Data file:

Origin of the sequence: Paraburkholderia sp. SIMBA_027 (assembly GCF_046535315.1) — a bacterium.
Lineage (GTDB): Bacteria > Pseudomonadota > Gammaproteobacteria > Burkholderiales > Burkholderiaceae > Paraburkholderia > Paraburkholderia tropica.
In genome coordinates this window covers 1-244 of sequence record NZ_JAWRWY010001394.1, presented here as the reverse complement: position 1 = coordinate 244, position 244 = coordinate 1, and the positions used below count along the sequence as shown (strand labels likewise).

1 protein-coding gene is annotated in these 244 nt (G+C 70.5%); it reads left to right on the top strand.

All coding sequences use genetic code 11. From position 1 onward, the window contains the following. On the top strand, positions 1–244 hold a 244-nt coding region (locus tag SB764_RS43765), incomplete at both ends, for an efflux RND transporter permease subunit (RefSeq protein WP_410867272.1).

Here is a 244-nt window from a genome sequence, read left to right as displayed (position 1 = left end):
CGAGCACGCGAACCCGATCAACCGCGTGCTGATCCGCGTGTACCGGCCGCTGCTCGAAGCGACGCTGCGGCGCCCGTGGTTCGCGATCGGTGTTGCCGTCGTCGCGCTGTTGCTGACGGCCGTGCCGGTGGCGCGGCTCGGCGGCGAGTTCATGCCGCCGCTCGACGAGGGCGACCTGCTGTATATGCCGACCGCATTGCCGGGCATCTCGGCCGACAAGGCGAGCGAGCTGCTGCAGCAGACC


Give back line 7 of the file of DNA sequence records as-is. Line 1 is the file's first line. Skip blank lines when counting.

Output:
CGAGCACGCGAACCCGATCAACCGCGTGCTGATCCGCGTGTACCGGCCGCTGCTCGAAGCGACGCTGCGGCGCCCGTGGTTCGCGATCGGTGTTGCCGTCGTCGCGCTGTTGCTGACGGCCGTGCCGGTGGCGCGGCTCGGCGGCGAGTTCATGCCGCCGCTCGACGAGGGCGACCTGCTGTATATGCCGACCGCATTGCCGGGCATCTCGGCCGACAAGGCGAGCGAGCTGCTGCAGCAGACC